Getting the courts moving again

The decision of the Scottish Courts and Tribunal Service (SCTS) to postpone all non-urgent hearings due to the Coronavirus pandemic came as a major blow to parties who had been anxiously awaiting a resolution of their case. Cases that may not have been urgent as far as the courts were concerned certainly felt urgent to the people involved. Well, we have some good news.

On the 29th April 2020 SCTS issued new Guidance providing that cases in the Sheriff Court which were previously “sisted” (that is to say postponed indefinitely) can potentially be restarted. You can find the Guidance here in our weekly COVID-19 update. This is a huge step forward from the blanket freeze on all non-urgent cases, although SCTS are clear that the updated Guidance does not herald a return to business as usual.

The court will only grant applications to restart cases ‘where the court is satisfied that there is good reason why the action should be restarted and that the action can be progressed remotely without recourse to a hearing which requires the leading of evidence’. This latter component is causing much discussion in our office Teams chats and my colleague, Alison Edmondson, is going to write a separate piece on that. There will be matters where evidence from a witness at a hearing won’t be required for the case to progress though- like undefended divorce applications- and we are now getting on with them, with our first applications being made this week.

In terms of the practicalities, ‘Prior to making an application, the applicant shall explore with the other parties to the action whether a position on restarting the action and further procedure can be agreed or if not the extent to which there are disputed matters.’ The Guidance provides the style to be used for the application to restart and details what information needs to be contained in the application. Once the application has been intimated the other party (or parties) need to either indicate their consent or set out why they oppose the restart. If the application is successful, the sist will be recalled (the freeze will be lifted) and the action can proceed.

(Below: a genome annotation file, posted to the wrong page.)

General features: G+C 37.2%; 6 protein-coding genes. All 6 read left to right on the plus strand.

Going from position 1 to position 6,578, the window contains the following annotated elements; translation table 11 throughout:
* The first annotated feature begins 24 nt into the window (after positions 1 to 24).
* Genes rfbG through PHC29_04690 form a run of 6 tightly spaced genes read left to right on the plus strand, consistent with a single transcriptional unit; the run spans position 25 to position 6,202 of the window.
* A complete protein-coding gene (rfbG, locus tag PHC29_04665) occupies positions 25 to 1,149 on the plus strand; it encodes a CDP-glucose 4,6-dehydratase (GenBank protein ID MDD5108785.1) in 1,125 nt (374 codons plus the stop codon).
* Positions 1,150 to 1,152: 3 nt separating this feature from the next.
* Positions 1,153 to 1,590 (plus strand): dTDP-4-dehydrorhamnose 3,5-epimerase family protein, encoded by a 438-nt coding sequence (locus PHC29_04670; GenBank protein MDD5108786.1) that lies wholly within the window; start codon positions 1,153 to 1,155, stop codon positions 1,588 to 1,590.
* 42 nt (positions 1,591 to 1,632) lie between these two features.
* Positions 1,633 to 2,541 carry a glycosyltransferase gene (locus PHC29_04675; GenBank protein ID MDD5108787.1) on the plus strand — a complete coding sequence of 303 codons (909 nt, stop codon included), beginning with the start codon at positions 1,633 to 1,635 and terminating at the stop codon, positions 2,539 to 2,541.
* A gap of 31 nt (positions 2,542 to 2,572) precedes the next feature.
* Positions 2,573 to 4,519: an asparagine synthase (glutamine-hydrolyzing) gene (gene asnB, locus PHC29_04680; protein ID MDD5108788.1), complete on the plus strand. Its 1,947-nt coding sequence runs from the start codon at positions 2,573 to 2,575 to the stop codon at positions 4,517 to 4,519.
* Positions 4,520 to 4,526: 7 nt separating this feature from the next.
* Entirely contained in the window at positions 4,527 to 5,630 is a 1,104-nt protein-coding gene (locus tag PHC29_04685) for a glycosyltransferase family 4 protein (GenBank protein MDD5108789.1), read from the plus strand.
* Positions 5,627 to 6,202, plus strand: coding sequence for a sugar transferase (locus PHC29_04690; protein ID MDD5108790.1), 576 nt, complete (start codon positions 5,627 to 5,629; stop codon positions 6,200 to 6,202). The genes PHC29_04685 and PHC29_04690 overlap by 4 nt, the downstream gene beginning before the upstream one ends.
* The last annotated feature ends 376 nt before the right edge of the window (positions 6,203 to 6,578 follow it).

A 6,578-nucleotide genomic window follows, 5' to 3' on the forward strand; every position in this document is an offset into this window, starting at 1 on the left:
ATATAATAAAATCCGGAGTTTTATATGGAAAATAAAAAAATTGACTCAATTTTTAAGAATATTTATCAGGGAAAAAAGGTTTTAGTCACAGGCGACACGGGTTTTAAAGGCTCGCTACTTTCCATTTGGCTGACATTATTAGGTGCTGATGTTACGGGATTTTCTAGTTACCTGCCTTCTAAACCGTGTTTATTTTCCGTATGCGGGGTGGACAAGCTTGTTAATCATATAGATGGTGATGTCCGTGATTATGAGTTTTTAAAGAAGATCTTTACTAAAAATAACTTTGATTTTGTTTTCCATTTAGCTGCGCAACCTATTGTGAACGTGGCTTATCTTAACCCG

It is unclear how long these applications may take to be determined, and presumably much will depend on the nature of the case and whether the application to restart is opposed or not. We will also have to wait and see how the court administration manages with these applications, given that they continue to run with skeleton staff, and sheriffs’ availability may well be restricted.

We should however breathe a collective sigh of relief, following weeks of uncertainty, that progress (for some) can be made at last.